Your job is up in the air, there’s a horde of photographers outside the front door and the dog needs a walk – what’s your next move?
For Gary Lineker there was only one option last Sunday: step into some sturdy footwear and jostle your way through the cameras into the peace of a nearby park.
In many ways it was the classic celebrity walk of defiance, but one feature of Lineker’s look lent it some extra star quality, and not the for the first time in his career, it was the former England striker’s boots that caught the eye.
Lineker appeared to be wearing a pair of boots by Blundstone, a company founded in Tasmania in 1870 that supplied Aussie troops in the world wars. Made with the rugged terrain of the Australian island state in mind, they have been adapted to include cleats for troops in the jungle and were worn by mountaineers climbing Everest in the 1970s. Also worn by Kate Middleton, David Beckham, Iggy Pop and Brad Pitt, and a favourite among farmers and fashion editors, the understated Blundstone boot is, a little like Lineker, having a moment of unexpected attention.
That rare item that unites a broad range of people who wouldn’t usually be found in matching footwear, Blundstones, or “Blunnies” as they are also known, have become a sleeper hit. A recent New York Times article suggested that what Timberlands were to the 1990s and Uggs were to the early 2000s, the Blundstone may be to the early 2020s: a marker of where we are at as society.
Over the past three years searches have risen 117% on shopping platform site Lyst, with the greatest number of searches coming from people in their late 30s. The brand itself reports 100% growth in UK sales since 2019. Stealthily, given their unassuming aesthetic, they have become ubiquitous on high streets and fields across the country.
Firmly unisex, women are key drivers in the growth of the brand. “In most markets, the 24- to 35-year-old female segment is showing the fastest growth for both awareness and purchasing behaviour of our brand,” says joint-CEO Adam Blake.
While the company has been around for more than a century, trend forecasting company WGSN named it a brand to watch in 2021. “Its core positioning as a heritage brand with its roots in functionality meant it was well placed to reap the benefits of the great outdoors trend that saw people putting their money into gear that could be worn on gentle hikes and in town,” says Lorna Hall, director of fashion intelligence at WGSN.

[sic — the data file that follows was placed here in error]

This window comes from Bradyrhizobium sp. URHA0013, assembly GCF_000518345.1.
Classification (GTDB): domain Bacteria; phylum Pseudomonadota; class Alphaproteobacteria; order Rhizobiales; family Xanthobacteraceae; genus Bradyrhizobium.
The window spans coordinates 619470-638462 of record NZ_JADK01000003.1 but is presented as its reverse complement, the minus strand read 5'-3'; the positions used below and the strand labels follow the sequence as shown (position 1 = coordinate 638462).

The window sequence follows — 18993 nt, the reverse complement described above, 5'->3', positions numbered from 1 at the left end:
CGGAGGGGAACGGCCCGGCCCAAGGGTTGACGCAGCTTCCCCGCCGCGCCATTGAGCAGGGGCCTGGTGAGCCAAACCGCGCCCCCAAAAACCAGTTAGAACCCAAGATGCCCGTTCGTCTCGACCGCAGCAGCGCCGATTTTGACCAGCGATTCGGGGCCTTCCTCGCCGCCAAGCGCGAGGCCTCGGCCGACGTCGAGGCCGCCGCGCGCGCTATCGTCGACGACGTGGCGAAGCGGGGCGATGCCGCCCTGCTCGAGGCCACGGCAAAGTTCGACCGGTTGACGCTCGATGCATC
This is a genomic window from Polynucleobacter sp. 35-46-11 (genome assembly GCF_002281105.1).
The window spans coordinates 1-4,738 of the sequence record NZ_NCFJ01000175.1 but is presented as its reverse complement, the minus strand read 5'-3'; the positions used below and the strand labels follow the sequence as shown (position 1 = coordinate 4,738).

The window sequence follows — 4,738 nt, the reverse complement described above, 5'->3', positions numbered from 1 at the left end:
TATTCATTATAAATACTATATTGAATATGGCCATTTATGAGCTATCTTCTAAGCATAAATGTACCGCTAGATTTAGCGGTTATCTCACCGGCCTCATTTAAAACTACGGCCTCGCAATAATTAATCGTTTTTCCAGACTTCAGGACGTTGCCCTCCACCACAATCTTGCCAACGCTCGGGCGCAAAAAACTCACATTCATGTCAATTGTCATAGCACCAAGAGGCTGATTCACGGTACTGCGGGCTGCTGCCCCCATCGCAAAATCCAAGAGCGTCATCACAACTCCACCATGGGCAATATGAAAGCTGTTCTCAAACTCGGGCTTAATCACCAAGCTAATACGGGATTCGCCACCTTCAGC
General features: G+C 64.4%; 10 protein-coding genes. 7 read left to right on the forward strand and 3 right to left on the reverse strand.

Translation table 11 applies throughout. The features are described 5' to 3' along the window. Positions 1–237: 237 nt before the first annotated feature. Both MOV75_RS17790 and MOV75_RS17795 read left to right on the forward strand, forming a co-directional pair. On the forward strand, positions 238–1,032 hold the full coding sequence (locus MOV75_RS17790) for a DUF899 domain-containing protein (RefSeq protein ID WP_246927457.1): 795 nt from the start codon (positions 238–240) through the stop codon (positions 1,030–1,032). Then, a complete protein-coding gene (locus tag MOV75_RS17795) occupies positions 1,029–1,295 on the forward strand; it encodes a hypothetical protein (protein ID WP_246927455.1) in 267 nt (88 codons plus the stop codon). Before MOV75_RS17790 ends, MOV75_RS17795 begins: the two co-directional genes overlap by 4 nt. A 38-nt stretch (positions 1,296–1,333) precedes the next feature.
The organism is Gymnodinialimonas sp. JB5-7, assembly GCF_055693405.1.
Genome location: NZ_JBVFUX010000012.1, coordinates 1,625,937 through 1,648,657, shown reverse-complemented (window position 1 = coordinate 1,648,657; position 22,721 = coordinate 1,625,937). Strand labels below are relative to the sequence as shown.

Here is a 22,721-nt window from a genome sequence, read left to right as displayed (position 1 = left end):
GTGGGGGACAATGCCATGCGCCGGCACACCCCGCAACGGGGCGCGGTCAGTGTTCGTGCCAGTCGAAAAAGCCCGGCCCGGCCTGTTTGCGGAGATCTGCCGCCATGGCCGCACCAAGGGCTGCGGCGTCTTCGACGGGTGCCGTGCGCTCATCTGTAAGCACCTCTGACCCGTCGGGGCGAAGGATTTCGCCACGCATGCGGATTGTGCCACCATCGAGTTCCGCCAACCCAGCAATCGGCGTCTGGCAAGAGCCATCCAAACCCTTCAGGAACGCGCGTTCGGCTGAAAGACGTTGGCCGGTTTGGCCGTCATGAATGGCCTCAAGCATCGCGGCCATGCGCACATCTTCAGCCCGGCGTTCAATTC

Their unfussiness fits with a broader pandemic-related mood for gardening, fresh air, mud, growing vegetables, throwing pottery and bread baking; the good life. “The Blundstone boot is an undoubtedly handsome, sensible shoe,” says Esquire style director Charlie Teasdale, who recently located the boots within a look he calls “allotmentcore”, which broadly means dressing like Monty Don.
“But I would wager that many people wear them because of what they suggest: that the wearer lives at a slower pace of life than those in the rat race, that they are unburdened by the pressure of trends and that they are into crafts and artisanal goods.” They are, he says, “kind of the official shoe of post-pandemic mindfulness”.
For Teasdale, who got his first pair – “the classic shape in mottled brown” – five years ago, Blundstones represent this aspirational style of country living even for those, like him, who live inside the M25. Blundstones, he explains, appeal for their cultural cache – they “have become a marker of supposed taste, like Aesop handwash or an LRB tote bag”. In this post-logomania era, their lack of showiness fits the mood – what logos they do have are subtly embossed on the soles of the boots and embroidered on their straps.
But they aren’t just popular with aspirational good lifers, urban dog owners or the frequenters of farmers’ markets. “They’re a bit of a uniform around these parts,” says Susan Kinsey-Jones, who says she and her husband, who run a natural wine vineyard in a remote part of Wales, wear them more than any other footwear.
There are of course other boots that tick a similar box, such as the Hunter ankle boot welly, which is a very similar shape and style. There have been high fashion examples, too – in 2019 footballer and style icon Héctor Bellerín attended the Emirates stadium wearing an aesthetically similar pair by Prada known as the Brixxen boot.
The popularity of such work-a-day footwear is in line with strong sales in casual footwear in general. According to industry publication Drapers, customers are prioritising comfort and functionality over formalwear.
For Kinsey-Jones, their ease of gliding on and off is a key tenet of their appeal. “We have two small children which means there’s no time to mess around with anything fiddly like laces.” This, according to Hall, should not be “dismissed lightly; subtle pandemic influences on people’s product choices persist and doing up laces is now a step too far in faff, for many, it seems an unnecessary activity after wearing slippers and clogs for more than a year.”
Teasdale suggests wearing them with “equally stoic clothing, so go for (slightly) wider leg trousers in denim and heavy twill, soft collar shirts, chunky wool sweaters (preferably knitted by someone you know), heavy overcoats, burglar beanies.”
Kinsey-Jones likes to wear hers with two layers of wool socks in winter or floaty dresses when it gets warmer. While her husband wears his with the ultimate accessory: a bit of mud.